Miles Sanders is very much on the verge of finally having a breakout season in 2021. His rushing totals in 2020 just barely surpassed his 2019 totals (867 to 818) but his receiving output was a disappointment from year 1 to year 2 (50 receptions, 509 yards, 3 touchdowns in 2019; 28 receptions, 197 yards in 2020.) Keep in mind though that he missed 4 games due to injury so it was very likely that he could have matched or even exceeded his rookie numbers. This isn’t just me speaking as an Eagles fan; Sanders truly has breakout potential written all over him for 2021.
In 2020 when he did play, he was a home run threat every time he touched the ball, as evidenced by his 5.3 YPC average. (Three of his biggest runs came against teams that had premiere run defenses: PIT, BAL, and NO). His play was good enough to land him a pro bowl nod but as a high second-round pick in 2019 and evidenced by his play when he was healthy there is reason to believe he can be even better.
His new coach, Nick Sirianni will be leading the Eagles in 2021. Sirianni served as the Colts Offensive Coordinator from 2018-2020. Sirianni employed a two-man runningback rotation, first with Marlon Mack and Nyheim Hines for the first two years, and then turned out a rookie-of-the-year caliber season from Wisconsin standout Jonathan Taylor. Sirianni was able to get solid production out of all three players, no matter who was starting or spelling for the other. Strange introductory press conferences notwithstanding, Sirianni offers intrigue for the Eagles RB room in 2021.
Jordan Howard, who was on the Eagles in 2019 will be back in 2021 and figures to be the goal-to-go and short-yardage back for the Eagles but that should not be a reason to shy away from drafting Sanders. Nyheim Hines has posted 63 catch seasons in 2 of 3 years playing under Sirianni as a 3rd down back and receiving specialist. Sanders is much more than a specialist. He has shown ability as a between-the-tackles runner that can get the tough yards when needed. Sanders had mental lapses at times early in 2020, trying to make the big play instead of the correct play but showed better vision and judgment as the season progressed and trusted his linemen more.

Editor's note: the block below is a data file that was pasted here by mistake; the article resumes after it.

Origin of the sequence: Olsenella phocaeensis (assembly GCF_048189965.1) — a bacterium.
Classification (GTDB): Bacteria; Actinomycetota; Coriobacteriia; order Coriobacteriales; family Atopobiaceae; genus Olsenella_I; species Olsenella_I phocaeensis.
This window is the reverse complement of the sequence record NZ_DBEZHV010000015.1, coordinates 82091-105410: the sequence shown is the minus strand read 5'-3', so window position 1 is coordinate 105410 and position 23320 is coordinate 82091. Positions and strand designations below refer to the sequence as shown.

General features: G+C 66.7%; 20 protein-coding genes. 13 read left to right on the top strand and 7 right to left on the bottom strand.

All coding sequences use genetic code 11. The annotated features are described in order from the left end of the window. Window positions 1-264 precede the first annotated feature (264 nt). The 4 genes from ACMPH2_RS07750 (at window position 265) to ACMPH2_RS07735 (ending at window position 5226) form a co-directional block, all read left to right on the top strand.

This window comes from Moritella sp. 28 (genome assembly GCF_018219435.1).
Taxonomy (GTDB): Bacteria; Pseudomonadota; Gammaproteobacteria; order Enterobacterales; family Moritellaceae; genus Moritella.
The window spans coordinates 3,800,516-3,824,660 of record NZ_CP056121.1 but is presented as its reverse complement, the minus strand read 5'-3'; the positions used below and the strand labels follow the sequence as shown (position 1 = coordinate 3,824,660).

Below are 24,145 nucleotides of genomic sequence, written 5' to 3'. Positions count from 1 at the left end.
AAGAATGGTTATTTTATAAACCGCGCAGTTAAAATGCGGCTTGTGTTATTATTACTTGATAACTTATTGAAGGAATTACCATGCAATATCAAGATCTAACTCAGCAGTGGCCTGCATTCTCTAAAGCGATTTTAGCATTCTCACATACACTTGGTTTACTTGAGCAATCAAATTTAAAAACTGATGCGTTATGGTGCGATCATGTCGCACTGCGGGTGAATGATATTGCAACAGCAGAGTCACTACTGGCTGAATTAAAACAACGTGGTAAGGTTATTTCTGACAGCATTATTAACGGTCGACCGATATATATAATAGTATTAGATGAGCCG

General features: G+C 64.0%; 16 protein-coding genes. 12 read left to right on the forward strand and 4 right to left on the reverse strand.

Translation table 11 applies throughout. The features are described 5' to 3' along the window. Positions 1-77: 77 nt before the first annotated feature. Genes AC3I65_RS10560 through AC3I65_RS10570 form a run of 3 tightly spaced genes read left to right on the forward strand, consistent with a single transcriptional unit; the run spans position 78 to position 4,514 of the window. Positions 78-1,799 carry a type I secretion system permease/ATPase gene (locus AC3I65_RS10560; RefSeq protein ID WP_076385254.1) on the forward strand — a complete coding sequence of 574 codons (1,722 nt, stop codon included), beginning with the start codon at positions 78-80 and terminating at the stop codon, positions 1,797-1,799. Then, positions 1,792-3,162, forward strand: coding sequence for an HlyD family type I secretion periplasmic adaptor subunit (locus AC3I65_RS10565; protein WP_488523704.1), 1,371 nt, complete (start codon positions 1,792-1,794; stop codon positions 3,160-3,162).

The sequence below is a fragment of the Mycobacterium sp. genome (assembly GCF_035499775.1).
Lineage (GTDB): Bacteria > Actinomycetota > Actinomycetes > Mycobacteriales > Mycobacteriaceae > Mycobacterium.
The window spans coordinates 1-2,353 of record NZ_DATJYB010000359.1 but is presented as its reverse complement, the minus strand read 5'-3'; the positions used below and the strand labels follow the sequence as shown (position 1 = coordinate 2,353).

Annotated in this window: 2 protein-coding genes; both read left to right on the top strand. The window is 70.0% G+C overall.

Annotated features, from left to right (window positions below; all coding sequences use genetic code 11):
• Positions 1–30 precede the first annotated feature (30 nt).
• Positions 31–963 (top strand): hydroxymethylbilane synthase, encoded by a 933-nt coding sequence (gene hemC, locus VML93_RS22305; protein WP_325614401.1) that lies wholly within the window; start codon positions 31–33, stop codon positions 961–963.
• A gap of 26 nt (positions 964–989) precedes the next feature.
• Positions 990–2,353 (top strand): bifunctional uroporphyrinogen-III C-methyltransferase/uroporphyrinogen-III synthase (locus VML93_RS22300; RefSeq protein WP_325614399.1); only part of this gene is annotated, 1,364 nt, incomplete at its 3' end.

The Eagles also added running back Kenneth Gainwell through the 2021 NFL Draft and picked up former second-round pick Kerryon Johnson off waivers after the Detroit Lions cut him last week. While the initial reaction is to panic over their potential impact on Miles Sander’s fantasy value, there is another way to look at this. Miles Sanders has proven that he can be the lead dog in an offense that looks to run the ball this season as Jalen Hurts looks to get some real NFL action this season as the new start for the Eagles. If there’s anyone that should be panicking over these new additions, it’s not Sanders but Jordan Howard and Boston Scott. Howard and Johnson are built nearly the same in size but Johnson is the younger, better pass catcher between the two. Boston Scott may have all but had his fate sealed once the pick came in to bring Kenneth Gainwell to the team as well as his dynamic speed and pass-catching prowess dwarfs Scott, who is also on the final year of his contract with the Eagles.
The Eagles offense will also look vastly different in 2021; Carson Wentz, Alshon Jeffery, Jason Peters, Desean Jackson are gone and fan-favorite Zach Ertz could soon follow. This team is starving for playmakers to aid in the growth of second-year starter Jalen Hurts and Sanders is their best one at this time. If Sanders can minimize his minor fumbling problems (4 total, 2 lost) and stay healthy he could wind up being one of the best backs in the league this year, averaging 20-25 touches per game which is plenty for a player of his capability. Due to the heavy talent in the RB pool following last year’s success at the position, I’d look for him to go in drafts towards the middle of the 3rd round as a high-end RB2 with upside. I’m looking forward to watching his growth both as a player and a fan of my hometown team he plays for.
1300-1400 rushing yards (8-10 Touchdowns)
55-65 receptions, 400+ yards (3-5 touchdowns)